Stand-up is just one of the many areas Mel has covered during her comedy career, having made appearances on TV and recorded podcasts: she even had a regular opinion piece for The Courier Mail.
However, it seems Mel's early ambition wasn't to become a comedian. "I did a stand-up comedy course because I thought it would make me a better teacher. I got hooked. My first gig went really well and I thought I might as well keep going. That was the very beginning of it.”
Even though she has managed to get her name recognised appearing on panel shows, co-hosting 'The Great Australian Bake Off' and performing stand-up tours, Mel believes there is a much more powerful tool for promotion than TV. “The internet seems to be the way that things happen for people these days.
“'The Bake Off' is on Foxtel and not on normal TV, so I don't know if that has done much for me. I think if you really wanted to promote yourself you'd focus on online stuff, which I have no idea how to do. I don't know how to use a camera, I can't edit, I'm hopeless but I think you can't expect too much from TV because everyone just watches Netflix.”
Being a comedian seems like a dream job, but like any work commitment there are downfalls. Nevertheless Mel still finds time to juggle her busy life. “I have no full-time job which helps.
"I'm very available for most things... Like most of the day I've got nothing and I'm totally bored and then Sunday night is when I work. That's when I perform at comedy clubs, or that's when I record podcasts and stuff. Recording TV just happens for a period of the year then it's done, so mostly I'm at home with my dog.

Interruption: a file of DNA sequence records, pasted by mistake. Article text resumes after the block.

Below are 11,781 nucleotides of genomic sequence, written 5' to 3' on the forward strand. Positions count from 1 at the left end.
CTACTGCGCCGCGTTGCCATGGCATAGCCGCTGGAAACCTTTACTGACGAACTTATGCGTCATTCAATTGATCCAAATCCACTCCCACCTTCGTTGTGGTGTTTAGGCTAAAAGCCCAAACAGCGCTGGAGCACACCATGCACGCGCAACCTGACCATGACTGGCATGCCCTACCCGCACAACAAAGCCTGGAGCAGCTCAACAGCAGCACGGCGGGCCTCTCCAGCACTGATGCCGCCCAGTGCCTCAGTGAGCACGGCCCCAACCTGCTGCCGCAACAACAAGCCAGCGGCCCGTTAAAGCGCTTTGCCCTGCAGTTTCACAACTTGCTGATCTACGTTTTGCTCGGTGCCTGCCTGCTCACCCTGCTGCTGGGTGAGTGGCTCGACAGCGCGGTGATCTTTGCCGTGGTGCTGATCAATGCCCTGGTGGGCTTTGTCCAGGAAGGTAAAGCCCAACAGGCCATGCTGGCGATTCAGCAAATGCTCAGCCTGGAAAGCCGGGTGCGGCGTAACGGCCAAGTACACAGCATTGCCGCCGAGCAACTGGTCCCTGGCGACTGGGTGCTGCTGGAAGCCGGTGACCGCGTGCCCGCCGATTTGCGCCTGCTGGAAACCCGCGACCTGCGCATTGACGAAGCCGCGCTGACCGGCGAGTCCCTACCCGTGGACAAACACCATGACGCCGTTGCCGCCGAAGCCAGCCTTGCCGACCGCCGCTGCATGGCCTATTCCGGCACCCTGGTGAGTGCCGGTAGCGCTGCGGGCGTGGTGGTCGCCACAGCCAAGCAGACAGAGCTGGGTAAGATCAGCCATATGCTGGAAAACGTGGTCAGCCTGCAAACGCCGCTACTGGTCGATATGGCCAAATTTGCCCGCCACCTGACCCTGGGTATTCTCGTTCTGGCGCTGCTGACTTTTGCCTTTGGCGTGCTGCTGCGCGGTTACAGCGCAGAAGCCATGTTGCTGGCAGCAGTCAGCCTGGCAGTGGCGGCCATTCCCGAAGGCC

“It's a bit of a difficult life because you miss everything like friends' weddings and birthdays because you can't say no to a gig that you booked three months ago. I fit it all in mostly while still managing to let people down."
Brisbane comedy fans will welcome back one of their own at the Brisbane Comedy Festival, and the event seems to hold a special place in Mel's heart. “I particularly look forward to performing there because it's my hometown, and because it's the one place you can make fun of someone you live near or reference things that people know about. I love doing that.
“In Melbourne and Sydney, I'm not that well known and you're up against a lot of really big names, and hundreds of other shows. In Brisbane it's a slightly smaller festival, and you get the chance to stand out more as a local act which is really nice. You can try and gain a following of people that will want to come back each year to see you.”
Mel Buttle Tour Dates1-6 Mar - Brisbane Comedy Festival @ Brisbane Powerhouse
24 Mar to 17 Apr - Melbourne International Comedy Festival @ Melbourne Town Hall